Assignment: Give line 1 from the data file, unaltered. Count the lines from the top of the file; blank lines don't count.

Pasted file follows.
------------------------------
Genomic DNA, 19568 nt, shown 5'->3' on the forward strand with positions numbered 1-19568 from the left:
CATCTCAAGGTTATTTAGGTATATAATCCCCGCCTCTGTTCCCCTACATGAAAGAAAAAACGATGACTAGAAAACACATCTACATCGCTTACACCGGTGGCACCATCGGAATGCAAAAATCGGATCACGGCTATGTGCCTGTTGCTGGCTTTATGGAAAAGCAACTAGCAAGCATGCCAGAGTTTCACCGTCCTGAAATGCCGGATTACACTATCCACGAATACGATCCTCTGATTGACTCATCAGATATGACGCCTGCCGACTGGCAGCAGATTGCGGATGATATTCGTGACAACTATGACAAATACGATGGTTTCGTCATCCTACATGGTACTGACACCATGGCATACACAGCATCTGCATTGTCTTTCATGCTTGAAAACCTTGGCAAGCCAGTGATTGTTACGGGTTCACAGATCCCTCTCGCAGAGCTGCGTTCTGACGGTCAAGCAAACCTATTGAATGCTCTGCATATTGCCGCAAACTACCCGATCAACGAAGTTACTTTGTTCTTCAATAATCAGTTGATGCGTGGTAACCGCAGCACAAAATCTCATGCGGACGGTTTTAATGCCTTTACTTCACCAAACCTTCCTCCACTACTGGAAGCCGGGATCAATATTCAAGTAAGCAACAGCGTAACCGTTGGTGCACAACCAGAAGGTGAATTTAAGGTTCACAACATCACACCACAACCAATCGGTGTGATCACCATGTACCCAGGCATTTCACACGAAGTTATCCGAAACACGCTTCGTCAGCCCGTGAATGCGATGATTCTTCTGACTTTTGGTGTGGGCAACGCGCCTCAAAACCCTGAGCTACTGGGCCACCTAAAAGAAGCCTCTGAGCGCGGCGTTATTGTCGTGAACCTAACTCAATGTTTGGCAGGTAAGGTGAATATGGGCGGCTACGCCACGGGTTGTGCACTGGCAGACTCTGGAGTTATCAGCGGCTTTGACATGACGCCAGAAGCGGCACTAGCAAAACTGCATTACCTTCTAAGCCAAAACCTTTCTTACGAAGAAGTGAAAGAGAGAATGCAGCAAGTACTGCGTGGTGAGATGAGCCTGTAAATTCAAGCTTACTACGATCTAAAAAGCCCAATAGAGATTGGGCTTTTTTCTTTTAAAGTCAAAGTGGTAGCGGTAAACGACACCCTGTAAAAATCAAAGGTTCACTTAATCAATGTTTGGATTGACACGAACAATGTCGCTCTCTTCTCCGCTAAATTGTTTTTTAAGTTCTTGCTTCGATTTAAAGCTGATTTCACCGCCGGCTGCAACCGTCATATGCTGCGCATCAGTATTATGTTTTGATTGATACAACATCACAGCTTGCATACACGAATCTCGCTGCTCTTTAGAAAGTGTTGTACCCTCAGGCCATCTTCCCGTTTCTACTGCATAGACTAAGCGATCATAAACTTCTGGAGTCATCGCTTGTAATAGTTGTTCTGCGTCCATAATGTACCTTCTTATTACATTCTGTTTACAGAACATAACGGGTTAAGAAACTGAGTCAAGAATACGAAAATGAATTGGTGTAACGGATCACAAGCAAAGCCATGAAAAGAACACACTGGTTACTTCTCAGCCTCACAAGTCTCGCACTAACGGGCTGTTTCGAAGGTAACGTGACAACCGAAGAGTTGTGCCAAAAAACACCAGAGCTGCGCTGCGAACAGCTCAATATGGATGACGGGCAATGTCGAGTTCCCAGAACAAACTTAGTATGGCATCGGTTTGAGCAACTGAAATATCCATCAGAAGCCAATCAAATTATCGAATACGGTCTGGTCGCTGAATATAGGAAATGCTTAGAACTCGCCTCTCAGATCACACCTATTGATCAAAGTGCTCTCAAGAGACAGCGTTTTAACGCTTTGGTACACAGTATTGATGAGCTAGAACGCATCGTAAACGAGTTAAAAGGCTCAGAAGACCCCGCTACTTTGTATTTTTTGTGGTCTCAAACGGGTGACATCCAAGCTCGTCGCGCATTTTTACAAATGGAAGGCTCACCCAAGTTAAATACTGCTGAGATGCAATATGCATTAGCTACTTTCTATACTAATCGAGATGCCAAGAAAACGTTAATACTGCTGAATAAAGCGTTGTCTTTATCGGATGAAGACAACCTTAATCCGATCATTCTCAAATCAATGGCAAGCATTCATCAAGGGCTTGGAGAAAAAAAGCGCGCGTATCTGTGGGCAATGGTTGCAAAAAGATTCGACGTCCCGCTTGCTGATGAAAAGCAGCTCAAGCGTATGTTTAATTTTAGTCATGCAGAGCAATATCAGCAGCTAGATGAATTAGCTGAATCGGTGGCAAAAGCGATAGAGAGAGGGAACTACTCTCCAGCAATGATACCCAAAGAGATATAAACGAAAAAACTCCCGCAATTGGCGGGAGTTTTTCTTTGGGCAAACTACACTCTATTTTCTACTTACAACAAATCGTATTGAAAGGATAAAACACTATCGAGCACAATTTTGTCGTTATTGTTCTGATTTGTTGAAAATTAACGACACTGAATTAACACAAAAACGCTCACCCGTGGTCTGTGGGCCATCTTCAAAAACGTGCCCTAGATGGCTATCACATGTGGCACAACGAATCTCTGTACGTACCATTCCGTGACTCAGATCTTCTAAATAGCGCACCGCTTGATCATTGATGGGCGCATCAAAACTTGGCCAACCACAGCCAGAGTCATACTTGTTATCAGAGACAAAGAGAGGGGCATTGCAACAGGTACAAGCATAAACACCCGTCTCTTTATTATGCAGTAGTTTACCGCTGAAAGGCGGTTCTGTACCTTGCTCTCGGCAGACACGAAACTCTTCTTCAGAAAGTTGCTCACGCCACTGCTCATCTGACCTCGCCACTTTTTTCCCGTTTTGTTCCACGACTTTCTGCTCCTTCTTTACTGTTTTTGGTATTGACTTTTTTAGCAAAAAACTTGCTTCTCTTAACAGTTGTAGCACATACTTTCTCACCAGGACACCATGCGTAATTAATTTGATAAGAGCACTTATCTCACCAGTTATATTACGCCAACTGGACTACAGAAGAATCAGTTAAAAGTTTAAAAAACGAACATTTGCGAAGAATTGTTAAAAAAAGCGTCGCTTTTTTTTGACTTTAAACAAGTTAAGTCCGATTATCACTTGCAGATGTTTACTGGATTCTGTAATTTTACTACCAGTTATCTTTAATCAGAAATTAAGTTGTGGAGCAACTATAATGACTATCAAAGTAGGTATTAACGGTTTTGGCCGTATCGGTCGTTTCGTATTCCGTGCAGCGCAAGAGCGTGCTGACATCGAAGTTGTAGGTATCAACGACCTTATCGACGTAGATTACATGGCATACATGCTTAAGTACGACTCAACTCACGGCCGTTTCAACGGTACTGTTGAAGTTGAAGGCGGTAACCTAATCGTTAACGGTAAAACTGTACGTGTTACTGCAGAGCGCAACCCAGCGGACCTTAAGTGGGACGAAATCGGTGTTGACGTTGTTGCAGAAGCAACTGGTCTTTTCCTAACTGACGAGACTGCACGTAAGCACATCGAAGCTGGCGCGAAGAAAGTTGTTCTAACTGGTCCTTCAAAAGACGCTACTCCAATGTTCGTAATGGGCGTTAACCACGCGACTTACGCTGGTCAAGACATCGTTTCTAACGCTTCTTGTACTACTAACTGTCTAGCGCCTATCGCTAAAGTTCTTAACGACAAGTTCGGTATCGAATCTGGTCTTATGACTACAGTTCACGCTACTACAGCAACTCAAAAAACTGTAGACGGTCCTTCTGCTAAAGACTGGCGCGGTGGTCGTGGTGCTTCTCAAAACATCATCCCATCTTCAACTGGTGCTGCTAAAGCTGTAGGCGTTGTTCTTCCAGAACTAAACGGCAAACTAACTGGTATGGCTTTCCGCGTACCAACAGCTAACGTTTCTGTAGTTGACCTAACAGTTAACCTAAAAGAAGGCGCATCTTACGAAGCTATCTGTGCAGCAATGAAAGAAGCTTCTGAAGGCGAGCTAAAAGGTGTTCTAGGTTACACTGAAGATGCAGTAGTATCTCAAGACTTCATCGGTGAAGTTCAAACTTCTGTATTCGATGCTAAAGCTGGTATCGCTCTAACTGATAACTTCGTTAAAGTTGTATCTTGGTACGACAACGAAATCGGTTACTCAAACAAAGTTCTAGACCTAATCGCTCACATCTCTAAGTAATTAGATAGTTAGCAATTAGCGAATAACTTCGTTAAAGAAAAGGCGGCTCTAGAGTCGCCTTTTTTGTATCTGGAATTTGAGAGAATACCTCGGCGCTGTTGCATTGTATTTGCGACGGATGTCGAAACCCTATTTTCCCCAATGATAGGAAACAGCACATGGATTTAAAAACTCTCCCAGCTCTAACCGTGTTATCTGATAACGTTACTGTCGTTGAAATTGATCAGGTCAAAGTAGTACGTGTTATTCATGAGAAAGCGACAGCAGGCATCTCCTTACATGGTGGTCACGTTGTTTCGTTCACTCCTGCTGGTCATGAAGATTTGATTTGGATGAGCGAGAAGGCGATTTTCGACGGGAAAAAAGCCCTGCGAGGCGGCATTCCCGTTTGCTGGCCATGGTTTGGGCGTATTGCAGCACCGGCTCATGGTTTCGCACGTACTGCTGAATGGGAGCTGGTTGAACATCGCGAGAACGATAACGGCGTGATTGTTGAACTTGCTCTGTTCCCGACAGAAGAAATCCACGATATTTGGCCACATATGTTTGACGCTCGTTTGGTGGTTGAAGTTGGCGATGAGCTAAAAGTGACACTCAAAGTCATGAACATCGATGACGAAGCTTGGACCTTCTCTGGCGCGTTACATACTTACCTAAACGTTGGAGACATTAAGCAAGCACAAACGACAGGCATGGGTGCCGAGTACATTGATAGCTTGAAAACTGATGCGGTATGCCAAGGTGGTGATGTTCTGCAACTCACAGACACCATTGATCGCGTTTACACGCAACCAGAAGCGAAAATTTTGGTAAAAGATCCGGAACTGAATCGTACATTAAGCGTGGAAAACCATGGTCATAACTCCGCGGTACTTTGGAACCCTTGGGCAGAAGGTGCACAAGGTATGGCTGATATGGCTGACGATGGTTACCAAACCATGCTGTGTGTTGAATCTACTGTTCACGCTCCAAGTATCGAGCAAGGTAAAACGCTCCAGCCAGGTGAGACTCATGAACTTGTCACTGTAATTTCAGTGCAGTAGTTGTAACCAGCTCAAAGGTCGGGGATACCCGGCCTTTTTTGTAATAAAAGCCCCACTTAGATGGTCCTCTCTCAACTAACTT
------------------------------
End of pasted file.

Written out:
Genomic DNA, 19568 nt, shown 5'->3' on the forward strand with positions numbered 1-19568 from the left: